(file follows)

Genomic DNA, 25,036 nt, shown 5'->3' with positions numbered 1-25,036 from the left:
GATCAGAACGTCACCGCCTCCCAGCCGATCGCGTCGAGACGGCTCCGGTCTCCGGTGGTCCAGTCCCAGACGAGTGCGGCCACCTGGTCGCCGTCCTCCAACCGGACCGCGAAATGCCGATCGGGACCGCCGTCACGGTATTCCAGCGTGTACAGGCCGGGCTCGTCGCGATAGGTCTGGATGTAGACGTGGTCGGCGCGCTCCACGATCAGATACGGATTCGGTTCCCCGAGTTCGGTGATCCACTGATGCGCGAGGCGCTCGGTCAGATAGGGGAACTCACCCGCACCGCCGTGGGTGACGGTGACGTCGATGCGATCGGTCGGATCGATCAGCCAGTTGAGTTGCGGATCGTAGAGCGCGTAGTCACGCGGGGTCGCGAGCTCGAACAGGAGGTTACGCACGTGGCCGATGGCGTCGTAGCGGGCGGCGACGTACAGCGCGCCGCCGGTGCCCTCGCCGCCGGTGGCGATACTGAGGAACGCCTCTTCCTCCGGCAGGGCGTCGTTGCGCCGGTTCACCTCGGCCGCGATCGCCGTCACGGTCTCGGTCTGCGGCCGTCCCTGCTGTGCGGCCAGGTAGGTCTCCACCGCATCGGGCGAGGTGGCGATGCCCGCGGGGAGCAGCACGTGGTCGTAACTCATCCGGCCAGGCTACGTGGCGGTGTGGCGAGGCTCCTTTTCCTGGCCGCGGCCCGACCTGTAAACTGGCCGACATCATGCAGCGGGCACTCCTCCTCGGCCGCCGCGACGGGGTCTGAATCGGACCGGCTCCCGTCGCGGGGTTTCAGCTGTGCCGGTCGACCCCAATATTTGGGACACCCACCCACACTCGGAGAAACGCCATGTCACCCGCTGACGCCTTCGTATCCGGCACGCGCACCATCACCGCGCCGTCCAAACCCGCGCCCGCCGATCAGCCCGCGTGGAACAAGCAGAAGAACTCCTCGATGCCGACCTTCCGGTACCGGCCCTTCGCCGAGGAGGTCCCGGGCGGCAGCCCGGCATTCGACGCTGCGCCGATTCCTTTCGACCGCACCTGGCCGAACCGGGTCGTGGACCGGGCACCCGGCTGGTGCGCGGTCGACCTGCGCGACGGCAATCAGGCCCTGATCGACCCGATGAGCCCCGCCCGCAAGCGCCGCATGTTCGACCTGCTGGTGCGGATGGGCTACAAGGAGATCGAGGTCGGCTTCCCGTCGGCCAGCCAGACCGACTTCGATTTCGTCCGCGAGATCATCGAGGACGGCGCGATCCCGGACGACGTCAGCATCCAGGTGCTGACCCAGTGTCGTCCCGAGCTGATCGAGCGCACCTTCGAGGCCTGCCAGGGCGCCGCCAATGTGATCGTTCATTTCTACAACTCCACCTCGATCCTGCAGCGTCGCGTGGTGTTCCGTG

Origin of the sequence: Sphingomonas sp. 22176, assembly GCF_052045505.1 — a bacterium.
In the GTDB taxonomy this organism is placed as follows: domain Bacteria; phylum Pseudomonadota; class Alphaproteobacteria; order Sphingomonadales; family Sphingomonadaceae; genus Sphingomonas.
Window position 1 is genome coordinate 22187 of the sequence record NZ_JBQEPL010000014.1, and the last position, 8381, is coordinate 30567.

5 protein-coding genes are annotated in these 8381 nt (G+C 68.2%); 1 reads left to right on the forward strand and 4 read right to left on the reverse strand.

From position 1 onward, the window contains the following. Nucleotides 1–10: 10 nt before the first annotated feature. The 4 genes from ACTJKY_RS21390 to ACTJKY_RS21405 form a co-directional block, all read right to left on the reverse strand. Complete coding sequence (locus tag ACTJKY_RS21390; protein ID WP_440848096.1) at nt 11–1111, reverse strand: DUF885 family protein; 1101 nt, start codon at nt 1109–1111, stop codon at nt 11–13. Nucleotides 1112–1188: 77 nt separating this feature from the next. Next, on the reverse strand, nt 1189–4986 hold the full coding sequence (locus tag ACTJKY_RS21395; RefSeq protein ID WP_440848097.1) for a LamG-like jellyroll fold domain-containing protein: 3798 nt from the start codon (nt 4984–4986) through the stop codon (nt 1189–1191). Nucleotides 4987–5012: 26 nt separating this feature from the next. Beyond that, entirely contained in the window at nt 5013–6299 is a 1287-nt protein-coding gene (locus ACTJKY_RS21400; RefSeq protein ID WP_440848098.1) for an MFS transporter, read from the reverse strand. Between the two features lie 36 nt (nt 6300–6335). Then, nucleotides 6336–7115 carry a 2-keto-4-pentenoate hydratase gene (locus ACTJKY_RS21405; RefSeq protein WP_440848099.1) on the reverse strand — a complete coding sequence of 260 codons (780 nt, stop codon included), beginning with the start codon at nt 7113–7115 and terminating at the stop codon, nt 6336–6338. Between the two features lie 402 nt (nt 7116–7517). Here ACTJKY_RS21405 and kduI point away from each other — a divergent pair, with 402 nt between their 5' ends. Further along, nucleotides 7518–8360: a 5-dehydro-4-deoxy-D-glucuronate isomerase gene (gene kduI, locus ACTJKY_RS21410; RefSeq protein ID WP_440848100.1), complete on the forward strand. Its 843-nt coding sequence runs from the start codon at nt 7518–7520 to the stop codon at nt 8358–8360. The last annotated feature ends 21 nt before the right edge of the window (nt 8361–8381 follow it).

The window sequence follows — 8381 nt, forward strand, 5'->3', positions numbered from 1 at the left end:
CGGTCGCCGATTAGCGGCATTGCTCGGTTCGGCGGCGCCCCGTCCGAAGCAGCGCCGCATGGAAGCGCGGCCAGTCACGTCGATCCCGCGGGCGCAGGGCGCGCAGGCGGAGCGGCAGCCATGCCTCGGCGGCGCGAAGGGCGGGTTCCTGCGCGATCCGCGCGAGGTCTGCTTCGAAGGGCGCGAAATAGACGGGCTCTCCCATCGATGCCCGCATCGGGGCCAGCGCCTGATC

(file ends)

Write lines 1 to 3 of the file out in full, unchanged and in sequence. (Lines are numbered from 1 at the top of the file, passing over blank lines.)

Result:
Genomic DNA, 25,036 nt, shown 5'->3' with positions numbered 1-25,036 from the left:
GATCAGAACGTCACCGCCTCCCAGCCGATCGCGTCGAGACGGCTCCGGTCTCCGGTGGTCCAGTCCCAGACGAGTGCGGCCACCTGGTCGCCGTCCTCCAACCGGACCGCGAAATGCCGATCGGGACCGCCGTCACGGTATTCCAGCGTGTACAGGCCGGGCTCGTCGCGATAGGTCTGGATGTAGACGTGGTCGGCGCGCTCCACGATCAGATACGGATTCGGTTCCCCGAGTTCGGTGATCCACTGATGCGCGAGGCGCTCGGTCAGATAGGGGAACTCACCCGCACCGCCGTGGGTGACGGTGACGTCGATGCGATCGGTCGGATCGATCAGCCAGTTGAGTTGCGGATCGTAGAGCGCGTAGTCACGCGGGGTCGCGAGCTCGAACAGGAGGTTACGCACGTGGCCGATGGCGTCGTAGCGGGCGGCGACGTACAGCGCGCCGCCGGTGCCCTCGCCGCCGGTGGCGATACTGAGGAACGCCTCTTCCTCCGGCAGGGCGTCGTTGCGCCGGTTCACCTCGGCCGCGATCGCCGTCACGGTCTCGGTCTGCGGCCGTCCCTGCTGTGCGGCCAGGTAGGTCTCCACCGCATCGGGCGAGGTGGCGATGCCCGCGGGGAGCAGCACGTGGTCGTAACTCATCCGGCCAGGCTACGTGGCGGTGTGGCGAGGCTCCTTTTCCTGGCCGCGGCCCGACCTGTAAACTGGCCGACATCATGCAGCGGGCACTCCTCCTCGGCCGCCGCGACGGGGTCTGAATCGGACCGGCTCCCGTCGCGGGGTTTCAGCTGTGCCGGTCGACCCCAATATTTGGGACACCCACCCACACTCGGAGAAACGCCATGTCACCCGCTGACGCCTTCGTATCCGGCACGCGCACCATCACCGCGCCGTCCAAACCCGCGCCCGCCGATCAGCCCGCGTGGAACAAGCAGAAGAACTCCTCGATGCCGACCTTCCGGTACCGGCCCTTCGCCGAGGAGGTCCCGGGCGGCAGCCCGGCATTCGACGCTGCGCCGATTCCTTTCGACCGCACCTGGCCGAACCGGGTCGTGGACCGGGCACCCGGCTGGTGCGCGGTCGACCTGCGCGACGGCAATCAGGCCCTGATCGACCCGATGAGCCCCGCCCGCAAGCGCCGCATGTTCGACCTGCTGGTGCGGATGGGCTACAAGGAGATCGAGGTCGGCTTCCCGTCGGCCAGCCAGACCGACTTCGATTTCGTCCGCGAGATCATCGAGGACGGCGCGATCCCGGACGACGTCAGCATCCAGGTGCTGACCCAGTGTCGTCCCGAGCTGATCGAGCGCACCTTCGAGGCCTGCCAGGGCGCCGCCAATGTGATCGTTCATTTCTACAACTCCACCTCGATCCTGCAGCGTCGCGTGGTGTTCCGTG

Origin of the sequence: Sphingomonas sp. 22176, assembly GCF_052045505.1 — a bacterium.